Mechanism of Cold Storage-Mediated Regulation of Heat Shock Proteins in Renal Grafts After Transplantation
- Mechanisms and Single-Cell Transcriptional Profiles in Transplant Rejection and Ischemia Reperfusion Injury
November 02, 2023 | Location: Room 115, Pennsylvania Convention Center
Abstract Time: 05:15 PM - 05:24 PM
- 2101 Transplantation: Basic
- Lee, Seongok, University of Arkansas for Medical Sciences College of Medicine, Little Rock, Arkansas, United States
- Parajuli, Nirmala, University of Arkansas for Medical Sciences College of Medicine, Little Rock, Arkansas, United States
Ischemia-reperfusion injury associated with cold storage (CS) followed by transplantation contributes to impaired protein homeostasis leading to kidney graft injury. However, the mechanisms of impaired protein homeostasis remain elusive.
Isolated donor rat kidneys were stored in University of Wisconsin (UW) solution at 4°C for 0- or 18-hr followed by transplantation to recipient rats (CS+Tx). To simulate in vitro model of CS+Tx, rat or human proximal tubular cells (PTCs) were exposed to UW solution at 4°C followed by rewarming (RW) at 37°C (CS+RW). RNA interference, overexpression studies, and western blotting were the key assays.
Using in vivo and in vitro models of transplantation, we found that the two members of 70-KDa heat shock proteins (HSPs) were dysregulated—a robust increase of Hsp72 and a decrease of Hsc70—in kidney grafts after CS+Tx. HSF1 is a stress-activated transcription factor that induces HSPs during stress. Our data show that the HSF1 was significantly increased and modified during CS in both in vitro and in vivo transplant models, but decreases after reperfusion/rewarming episodes in kidney/renal cells. To investigate the mechanisms of excessive induction of Hsp72 after CS+Tx, the protein level of Hsc70 and/or HSF1 was modulated in PTCs, followed by CS+RW. Interestingly, Hsc70 knockdown in PTCs increased Hsp72 protein but decreased HSF1 protein. Whereas HSF1 depletion increased Hsc70 protein and did not change the Hsp72 protein level in PTCs, the double knockdown of HSF1 and Hsc70 significantly increased the Hsp72 protein levels. Finally, the HSF1 knockdown in PTCs followed by CS+RW decreased Hsc70 levels but increased the Hsp72 protein.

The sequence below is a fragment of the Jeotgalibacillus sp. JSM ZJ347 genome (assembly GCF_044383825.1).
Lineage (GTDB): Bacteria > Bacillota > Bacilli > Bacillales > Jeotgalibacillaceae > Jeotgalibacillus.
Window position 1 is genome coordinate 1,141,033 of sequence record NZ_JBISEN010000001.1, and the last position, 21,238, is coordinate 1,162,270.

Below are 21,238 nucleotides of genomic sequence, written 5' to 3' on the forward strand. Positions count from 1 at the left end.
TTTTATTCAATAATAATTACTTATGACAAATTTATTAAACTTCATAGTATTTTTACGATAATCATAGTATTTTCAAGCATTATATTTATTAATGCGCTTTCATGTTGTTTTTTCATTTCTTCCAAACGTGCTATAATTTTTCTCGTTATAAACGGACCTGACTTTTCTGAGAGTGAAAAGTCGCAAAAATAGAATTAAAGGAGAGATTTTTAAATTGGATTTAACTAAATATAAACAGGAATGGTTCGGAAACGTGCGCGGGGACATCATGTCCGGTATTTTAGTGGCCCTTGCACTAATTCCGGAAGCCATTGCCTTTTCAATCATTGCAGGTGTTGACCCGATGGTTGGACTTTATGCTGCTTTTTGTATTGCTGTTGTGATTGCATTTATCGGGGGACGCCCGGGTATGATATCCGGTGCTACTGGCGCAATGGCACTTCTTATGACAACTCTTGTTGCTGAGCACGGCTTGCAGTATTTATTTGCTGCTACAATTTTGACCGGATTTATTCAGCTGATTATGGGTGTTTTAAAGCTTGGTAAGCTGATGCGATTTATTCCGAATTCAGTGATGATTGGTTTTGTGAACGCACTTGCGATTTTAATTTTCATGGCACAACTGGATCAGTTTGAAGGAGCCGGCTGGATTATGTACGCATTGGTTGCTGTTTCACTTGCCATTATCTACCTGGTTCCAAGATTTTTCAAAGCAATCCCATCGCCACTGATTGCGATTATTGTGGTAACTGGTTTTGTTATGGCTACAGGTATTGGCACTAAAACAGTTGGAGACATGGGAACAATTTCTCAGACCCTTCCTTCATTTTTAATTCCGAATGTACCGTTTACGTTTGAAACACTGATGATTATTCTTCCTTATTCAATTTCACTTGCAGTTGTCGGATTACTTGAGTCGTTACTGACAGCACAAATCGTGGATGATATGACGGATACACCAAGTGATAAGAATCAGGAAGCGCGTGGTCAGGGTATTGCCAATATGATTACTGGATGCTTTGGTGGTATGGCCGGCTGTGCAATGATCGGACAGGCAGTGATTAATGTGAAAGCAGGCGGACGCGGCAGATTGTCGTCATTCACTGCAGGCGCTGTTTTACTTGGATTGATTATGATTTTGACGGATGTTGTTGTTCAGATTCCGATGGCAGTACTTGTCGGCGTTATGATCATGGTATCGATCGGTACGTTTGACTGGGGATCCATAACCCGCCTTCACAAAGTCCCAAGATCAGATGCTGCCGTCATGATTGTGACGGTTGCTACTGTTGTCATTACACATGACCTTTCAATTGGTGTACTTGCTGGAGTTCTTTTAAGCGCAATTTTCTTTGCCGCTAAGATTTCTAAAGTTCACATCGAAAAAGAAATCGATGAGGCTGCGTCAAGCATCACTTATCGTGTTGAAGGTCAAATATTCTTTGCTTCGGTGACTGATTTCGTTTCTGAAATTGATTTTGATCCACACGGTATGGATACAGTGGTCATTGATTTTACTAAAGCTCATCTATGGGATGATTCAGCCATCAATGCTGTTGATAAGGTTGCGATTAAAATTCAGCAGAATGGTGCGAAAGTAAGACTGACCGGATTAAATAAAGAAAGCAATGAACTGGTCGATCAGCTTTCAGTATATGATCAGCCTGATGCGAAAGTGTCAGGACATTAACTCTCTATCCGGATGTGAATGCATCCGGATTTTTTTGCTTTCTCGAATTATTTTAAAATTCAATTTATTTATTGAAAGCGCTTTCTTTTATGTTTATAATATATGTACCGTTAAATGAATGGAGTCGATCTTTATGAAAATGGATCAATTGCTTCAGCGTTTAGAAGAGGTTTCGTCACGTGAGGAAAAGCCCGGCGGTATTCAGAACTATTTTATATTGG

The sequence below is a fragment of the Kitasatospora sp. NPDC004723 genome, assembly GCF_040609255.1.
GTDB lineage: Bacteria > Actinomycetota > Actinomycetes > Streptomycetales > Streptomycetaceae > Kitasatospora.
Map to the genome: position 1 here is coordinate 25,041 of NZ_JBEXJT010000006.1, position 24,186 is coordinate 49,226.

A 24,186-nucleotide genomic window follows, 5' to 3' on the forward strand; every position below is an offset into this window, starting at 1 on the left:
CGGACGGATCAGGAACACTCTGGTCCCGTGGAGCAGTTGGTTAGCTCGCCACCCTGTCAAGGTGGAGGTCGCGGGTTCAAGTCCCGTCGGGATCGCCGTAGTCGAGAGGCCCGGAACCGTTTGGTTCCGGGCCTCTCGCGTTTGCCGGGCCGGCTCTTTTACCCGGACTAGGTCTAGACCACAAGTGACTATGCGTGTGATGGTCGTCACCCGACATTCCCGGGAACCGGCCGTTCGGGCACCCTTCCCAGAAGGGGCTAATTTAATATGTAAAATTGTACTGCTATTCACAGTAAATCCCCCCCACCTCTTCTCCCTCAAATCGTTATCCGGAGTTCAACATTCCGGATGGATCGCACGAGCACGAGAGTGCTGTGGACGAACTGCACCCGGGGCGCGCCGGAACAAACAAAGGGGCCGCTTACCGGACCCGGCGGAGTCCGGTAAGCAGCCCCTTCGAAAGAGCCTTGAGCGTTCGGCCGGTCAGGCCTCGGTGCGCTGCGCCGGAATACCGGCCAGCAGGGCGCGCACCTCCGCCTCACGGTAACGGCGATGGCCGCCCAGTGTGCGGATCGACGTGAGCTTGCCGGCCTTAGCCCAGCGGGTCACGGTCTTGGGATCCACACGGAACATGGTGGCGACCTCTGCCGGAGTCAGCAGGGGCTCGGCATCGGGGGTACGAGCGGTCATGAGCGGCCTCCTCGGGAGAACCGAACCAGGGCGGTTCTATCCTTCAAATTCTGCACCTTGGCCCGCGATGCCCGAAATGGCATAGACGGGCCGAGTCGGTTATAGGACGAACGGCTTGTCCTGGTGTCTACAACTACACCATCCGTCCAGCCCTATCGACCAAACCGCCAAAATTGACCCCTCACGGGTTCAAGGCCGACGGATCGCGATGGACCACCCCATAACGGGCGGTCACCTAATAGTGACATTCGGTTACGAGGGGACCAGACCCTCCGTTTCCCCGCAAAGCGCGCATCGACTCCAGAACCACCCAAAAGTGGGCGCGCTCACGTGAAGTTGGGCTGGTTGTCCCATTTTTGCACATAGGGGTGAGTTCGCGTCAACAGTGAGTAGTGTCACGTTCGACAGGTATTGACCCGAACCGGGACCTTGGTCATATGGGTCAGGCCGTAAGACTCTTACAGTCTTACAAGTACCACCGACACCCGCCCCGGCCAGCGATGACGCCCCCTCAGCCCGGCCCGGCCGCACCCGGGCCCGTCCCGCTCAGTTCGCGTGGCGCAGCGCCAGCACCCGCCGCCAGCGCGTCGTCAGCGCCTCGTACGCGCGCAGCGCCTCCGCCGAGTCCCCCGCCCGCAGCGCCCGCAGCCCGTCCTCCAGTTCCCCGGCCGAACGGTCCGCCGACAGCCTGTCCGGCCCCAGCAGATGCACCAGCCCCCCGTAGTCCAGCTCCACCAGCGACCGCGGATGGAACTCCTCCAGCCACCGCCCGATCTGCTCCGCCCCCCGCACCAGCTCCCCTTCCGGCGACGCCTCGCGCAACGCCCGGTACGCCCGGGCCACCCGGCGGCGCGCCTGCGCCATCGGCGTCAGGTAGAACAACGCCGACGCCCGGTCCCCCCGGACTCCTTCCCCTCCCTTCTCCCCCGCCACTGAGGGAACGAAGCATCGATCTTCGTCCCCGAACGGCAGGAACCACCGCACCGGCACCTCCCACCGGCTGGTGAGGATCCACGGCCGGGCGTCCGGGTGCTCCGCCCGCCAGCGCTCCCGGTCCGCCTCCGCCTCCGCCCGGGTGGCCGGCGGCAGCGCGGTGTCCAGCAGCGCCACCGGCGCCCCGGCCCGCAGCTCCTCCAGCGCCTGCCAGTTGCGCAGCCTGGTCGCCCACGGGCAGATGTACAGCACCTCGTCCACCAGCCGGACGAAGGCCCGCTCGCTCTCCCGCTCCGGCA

These data show a reciprocal relationship between Hsc70 and Hsp72 in PTCs and that the Hsc70 negatively regulates Hsp72 protein levels. Our data also indicated that the excessive increase of Hsp72 is not regulated by the classical HSF1 pathway, and the elevated Hsp72 protein negatively regulates kidney function after CS+Tx. Together, the results suggest Hsp72 as a potential therapeutic target during CS to improve outcomes after kidney transplantation.
- NIDDK Support